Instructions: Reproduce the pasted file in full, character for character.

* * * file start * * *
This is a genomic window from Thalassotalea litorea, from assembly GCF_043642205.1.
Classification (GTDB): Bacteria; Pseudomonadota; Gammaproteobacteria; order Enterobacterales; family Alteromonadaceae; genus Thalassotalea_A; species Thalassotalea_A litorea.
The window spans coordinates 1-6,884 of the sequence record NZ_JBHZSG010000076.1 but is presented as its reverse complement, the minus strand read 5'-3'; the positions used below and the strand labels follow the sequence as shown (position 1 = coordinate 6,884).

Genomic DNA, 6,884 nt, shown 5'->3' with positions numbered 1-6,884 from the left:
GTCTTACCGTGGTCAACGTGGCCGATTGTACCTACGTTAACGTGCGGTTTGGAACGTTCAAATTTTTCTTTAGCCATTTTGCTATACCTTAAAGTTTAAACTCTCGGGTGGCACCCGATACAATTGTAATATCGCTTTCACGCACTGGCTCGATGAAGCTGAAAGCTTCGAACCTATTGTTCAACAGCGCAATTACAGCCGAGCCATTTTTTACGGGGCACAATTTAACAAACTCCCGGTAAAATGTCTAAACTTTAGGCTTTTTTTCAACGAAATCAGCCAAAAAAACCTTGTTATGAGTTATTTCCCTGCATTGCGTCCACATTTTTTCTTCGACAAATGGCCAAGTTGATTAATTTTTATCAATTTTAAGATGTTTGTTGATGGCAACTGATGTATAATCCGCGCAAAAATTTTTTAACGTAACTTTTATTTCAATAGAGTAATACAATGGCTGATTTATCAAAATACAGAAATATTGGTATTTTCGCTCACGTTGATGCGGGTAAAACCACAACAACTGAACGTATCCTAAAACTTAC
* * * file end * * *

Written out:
This is a genomic window from Thalassotalea litorea, from assembly GCF_043642205.1.
Classification (GTDB): Bacteria; Pseudomonadota; Gammaproteobacteria; order Enterobacterales; family Alteromonadaceae; genus Thalassotalea_A; species Thalassotalea_A litorea.
The window spans coordinates 1-6,884 of the sequence record NZ_JBHZSG010000076.1 but is presented as its reverse complement, the minus strand read 5'-3'; the positions used below and the strand labels follow the sequence as shown (position 1 = coordinate 6,884).

Genomic DNA, 6,884 nt, shown 5'->3' with positions numbered 1-6,884 from the left:
GTCTTACCGTGGTCAACGTGGCCGATTGTACCTACGTTAACGTGCGGTTTGGAACGTTCAAATTTTTCTTTAGCCATTTTGCTATACCTTAAAGTTTAAACTCTCGGGTGGCACCCGATACAATTGTAATATCGCTTTCACGCACTGGCTCGATGAAGCTGAAAGCTTCGAACCTATTGTTCAACAGCGCAATTACAGCCGAGCCATTTTTTACGGGGCACAATTTAACAAACTCCCGGTAAAATGTCTAAACTTTAGGCTTTTTTTCAACGAAATCAGCCAAAAAAACCTTGTTATGAGTTATTTCCCTGCATTGCGTCCACATTTTTTCTTCGACAAATGGCCAAGTTGATTAATTTTTATCAATTTTAAGATGTTTGTTGATGGCAACTGATGTATAATCCGCGCAAAAATTTTTTAACGTAACTTTTATTTCAATAGAGTAATACAATGGCTGATTTATCAAAATACAGAAATATTGGTATTTTCGCTCACGTTGATGCGGGTAAAACCACAACAACTGAACGTATCCTAAAACTTAC